The term inflammation rarely elicits a truly accurate image in the mind of someone unless they are experiencing it. Then it begins to make sense because of the pain and dysfunction associated with inflammation. The ability to be inflamed is absolutely necessary for normal repair processes to occur. It is when the regulation of inflammation is not tempered or controlled that we begin to have a problem with inflammation.
It has been shown that many of the inflammatory diseases we suffer from are gut mediated but not presenting as gut issues. Dr. Maios Hadjivassiliou of the United Kingdom, a world authority on gluten sensitivity, has reported in The Lancet, that “gluten sensitivity can be primarily and at times, exclusively a neurological disease.” This means that people show gluten sensitivity by having problems with brain function despite having no gastrointestinal problems whatsoever. Dr. Hadjivassiliou indicates that the antibodies that a person has when they are gluten sensitive can be directly and uniquely toxic to the brain. For this there are specialty tests that have been developed.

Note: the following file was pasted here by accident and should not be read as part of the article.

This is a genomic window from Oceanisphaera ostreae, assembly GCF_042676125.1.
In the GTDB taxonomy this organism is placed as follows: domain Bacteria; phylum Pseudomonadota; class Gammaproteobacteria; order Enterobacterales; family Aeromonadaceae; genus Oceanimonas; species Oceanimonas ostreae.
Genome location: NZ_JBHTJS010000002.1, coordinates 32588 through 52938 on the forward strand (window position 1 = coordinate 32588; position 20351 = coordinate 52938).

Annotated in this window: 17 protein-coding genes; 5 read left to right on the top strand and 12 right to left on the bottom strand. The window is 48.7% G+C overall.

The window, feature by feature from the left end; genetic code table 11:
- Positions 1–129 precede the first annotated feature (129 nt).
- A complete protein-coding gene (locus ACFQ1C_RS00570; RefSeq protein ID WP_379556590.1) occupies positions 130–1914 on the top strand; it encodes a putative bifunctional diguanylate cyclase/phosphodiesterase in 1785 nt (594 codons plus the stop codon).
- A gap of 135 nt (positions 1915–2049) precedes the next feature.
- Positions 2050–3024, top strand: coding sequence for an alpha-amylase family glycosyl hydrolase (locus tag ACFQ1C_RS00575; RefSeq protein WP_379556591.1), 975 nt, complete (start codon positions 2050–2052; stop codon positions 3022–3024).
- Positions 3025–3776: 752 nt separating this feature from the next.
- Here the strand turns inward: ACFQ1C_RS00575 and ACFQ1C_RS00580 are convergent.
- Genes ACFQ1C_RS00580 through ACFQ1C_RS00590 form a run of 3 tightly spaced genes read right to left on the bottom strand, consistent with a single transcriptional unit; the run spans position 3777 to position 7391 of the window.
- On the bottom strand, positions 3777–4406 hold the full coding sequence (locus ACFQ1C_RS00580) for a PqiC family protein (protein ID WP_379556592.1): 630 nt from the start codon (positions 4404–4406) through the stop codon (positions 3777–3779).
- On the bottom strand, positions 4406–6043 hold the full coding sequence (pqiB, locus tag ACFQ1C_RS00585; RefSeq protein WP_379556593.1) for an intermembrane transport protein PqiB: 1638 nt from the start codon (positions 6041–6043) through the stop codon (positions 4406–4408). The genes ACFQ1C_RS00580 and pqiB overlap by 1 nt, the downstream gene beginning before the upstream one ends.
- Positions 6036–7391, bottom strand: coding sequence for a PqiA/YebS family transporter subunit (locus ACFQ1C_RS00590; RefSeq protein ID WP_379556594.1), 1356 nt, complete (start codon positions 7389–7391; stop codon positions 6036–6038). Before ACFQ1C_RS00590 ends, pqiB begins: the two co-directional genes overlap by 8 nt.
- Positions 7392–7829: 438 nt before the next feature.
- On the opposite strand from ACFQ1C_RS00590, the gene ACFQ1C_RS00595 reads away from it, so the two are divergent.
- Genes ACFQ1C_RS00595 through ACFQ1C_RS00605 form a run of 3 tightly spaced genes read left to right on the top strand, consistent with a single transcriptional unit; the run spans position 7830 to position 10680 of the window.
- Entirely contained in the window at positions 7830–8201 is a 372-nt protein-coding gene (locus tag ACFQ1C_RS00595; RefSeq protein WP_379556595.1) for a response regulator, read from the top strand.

Another author, published in a recent issue of Pediatrics, stated, “This study suggests that the variability of neurologic disorders that occur in celiac disease is broader than previously reported and includes softer and more common neurologic disorders including chronic headache, developmental delay, hypotonia and learning disorders or ADHD.” Clearly we have to broaden our evaluation criteria and perhaps definition of disease when a patient presents with complaints that do not fit into a typical clinical box.
Adapted from Mercola.com – to read the full article, follow the link